Wednesday, October 28, 2015

A Special Child- When Autism is not Autism - By Parent of Autistic Boys - Dr. Cristina Terrado MD

When he was barely two years old, Eman my second son with autism could barely utter a complete sentence. He woke one morning while i was folding clothes in bed, pointed a finger at me, and said "Mommy I am gonna take care of you".  I smiled in my mind and wondered what movie or tv show he heard that on.

The kid could talk so i was never worried. I concentrated on Mardave, my first son who was diagnosed with autism sapectruc disorder when he was two years four months. He had every therapy he needed and given what possible treatment there could be to help him cope. In reality it was to help his mom cope from the frustration of having a kid unable to express himself contrary to his mom who was audaciously verbal.

I took Eman to the same developmental pediatrician who diagnosed Mardave when he was five. Was assured he had no autism, but had despite the fact that he can talk, had speech delay. Was advised speech therapy. But then again the good doctor in me just made do with conversations and school.
Fast forward to second grade when he was nine. His teachers told me he cannot sit still in class. Yet when asked any question he can answer them correctly. I was assured he would outgrow it.

Fast forward to third grade when he was nine. He started hitting classmates for simple or no reason like having a paper taken from him, or not happy with things said to him. In one day he hit nine kids.

He kicked a male teacher in the shin once. He banged a classmate's head on the concrete floor and it scared me. Not for him but for the kid. I agreed to pay for the ct scan and medical expense for the kid.

That same Saturday i took him to another developmental pediatrician and he was diagnosed with pervasive developmental disorder, not otherwise classified(PDD NOS) with attention deficit hyperactivity disorder (adhd). Strike two for autism spectrum disorder for me. He was advised occupational therapy and special education.

School requested medication for him since the principal the, told me they have no capability to manage his behavior. He was suspended for a week and threatened expulsion. I refused medication for him. I was afraid it would change the special kid in him.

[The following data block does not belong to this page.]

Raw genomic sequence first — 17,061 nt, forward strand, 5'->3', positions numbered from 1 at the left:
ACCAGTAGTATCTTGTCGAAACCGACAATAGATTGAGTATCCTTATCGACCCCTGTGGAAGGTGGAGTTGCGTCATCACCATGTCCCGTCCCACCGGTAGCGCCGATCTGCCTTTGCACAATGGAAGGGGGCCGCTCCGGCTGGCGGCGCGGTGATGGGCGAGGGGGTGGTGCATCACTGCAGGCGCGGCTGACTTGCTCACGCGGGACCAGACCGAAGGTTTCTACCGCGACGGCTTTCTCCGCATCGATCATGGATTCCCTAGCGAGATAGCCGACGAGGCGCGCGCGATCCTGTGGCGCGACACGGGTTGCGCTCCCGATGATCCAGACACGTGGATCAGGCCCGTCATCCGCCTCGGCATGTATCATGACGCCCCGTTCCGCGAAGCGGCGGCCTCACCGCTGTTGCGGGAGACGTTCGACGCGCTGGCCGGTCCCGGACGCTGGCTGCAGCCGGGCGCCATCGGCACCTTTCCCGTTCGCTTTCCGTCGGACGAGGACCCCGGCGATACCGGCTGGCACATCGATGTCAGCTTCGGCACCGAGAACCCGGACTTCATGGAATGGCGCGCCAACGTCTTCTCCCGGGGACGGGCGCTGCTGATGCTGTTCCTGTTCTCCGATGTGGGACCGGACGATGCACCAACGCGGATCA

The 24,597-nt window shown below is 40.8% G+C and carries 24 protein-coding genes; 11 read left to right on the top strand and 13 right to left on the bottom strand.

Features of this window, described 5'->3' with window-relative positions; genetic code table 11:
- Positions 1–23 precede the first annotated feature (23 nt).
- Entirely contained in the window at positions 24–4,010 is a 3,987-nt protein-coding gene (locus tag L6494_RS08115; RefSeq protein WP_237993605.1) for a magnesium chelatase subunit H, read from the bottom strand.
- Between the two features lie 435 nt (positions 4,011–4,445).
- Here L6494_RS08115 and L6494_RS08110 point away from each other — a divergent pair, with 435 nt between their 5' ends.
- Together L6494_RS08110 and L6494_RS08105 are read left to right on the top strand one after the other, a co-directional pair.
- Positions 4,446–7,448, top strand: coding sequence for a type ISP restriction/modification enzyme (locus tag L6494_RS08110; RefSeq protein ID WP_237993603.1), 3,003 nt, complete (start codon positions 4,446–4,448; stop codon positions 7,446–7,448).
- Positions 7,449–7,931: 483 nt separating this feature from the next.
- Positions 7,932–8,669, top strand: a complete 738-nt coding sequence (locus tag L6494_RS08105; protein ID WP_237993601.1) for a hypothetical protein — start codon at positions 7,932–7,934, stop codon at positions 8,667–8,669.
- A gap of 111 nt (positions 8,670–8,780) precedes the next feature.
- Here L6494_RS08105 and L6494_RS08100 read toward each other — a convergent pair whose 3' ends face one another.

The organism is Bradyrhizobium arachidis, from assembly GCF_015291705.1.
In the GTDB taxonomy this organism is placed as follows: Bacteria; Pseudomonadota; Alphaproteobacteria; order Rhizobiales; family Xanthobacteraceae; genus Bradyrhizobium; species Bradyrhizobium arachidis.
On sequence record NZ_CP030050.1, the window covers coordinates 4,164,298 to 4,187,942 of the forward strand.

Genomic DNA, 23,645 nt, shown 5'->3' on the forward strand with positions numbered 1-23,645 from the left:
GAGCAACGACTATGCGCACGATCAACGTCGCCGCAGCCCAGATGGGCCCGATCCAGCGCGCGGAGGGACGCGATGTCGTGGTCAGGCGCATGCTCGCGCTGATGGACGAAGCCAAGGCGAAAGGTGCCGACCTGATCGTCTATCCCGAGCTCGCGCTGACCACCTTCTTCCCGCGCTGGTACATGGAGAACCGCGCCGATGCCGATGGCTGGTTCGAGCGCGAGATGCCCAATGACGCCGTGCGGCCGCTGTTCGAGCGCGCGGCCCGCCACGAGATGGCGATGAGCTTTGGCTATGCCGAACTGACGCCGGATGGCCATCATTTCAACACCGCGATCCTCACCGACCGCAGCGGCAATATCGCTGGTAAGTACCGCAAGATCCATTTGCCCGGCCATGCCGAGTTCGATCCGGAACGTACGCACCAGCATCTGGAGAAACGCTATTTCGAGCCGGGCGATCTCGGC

He has gone a long way from the screaming, crying and hitting kid today.

He loves to bake and like any kid loves to lick the bowl the moment the butter was creamed with the sugar. He would spoon the brownie or cookie mix into his mouth with abandon.

He loves stars wars and would talk no end about Star Wars with Mom.

He still goes back to Woody and Buzz of the movie Toy Story.

Was talking to his special ed teachers the other day and they told me he was an intelligent kid. Intelligent yet labeled. He refused to be called a child with autism.

Fourth grade, he was out of sped. He was off the shadow teacher and was behaving within the range of normal behavior for his age.

For some children - a heavy dose of love and attention works best. I hope my experiences help some out there.

Bless all,

Dr. Cristine Terrado

Dr. Cristine Terrado MD is a retired Philippine National Health Service Hospital doctor and mother of 2 autistic children. She is enjoying a 2nd career as a medical and dental patient adviser for Certified Dentists Internationale' -ed

She welcomes your questions, comments and suggestions.


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Only the Rich Can Afford Dental Care in the US - The New York Times on Affordable Dentistry

NY Times article by Reed Abelson
Reposted by Certified Dentists Internationale’

Dental care in the US is increasingly becoming something that only the upscale segment of society can afford causing many to leave the US on “Dental Vacations” to Mexico and Asia to find affordable dental care. -ed

With dental costs rising and employers cutting dental coverage, an increasing number of working Americans cannot afford to see a dentist even for chronic problems. If you need a full-mouth restoration, several root canals, 27 crowns or dental implants - most dental insurance won’t cover you.

During the Iraq war, some reservists and Guard members chose to have their teeth pulled so that they could be deployed, said Maj. Gen. Robert A. McIntosh, in testimony before Congress.

"Although promised restorative dental work, their reward for their loyalty and patriotism will be dentures," he said. Dental implants, a better alternative to dentures, are not covered because they are more expensive.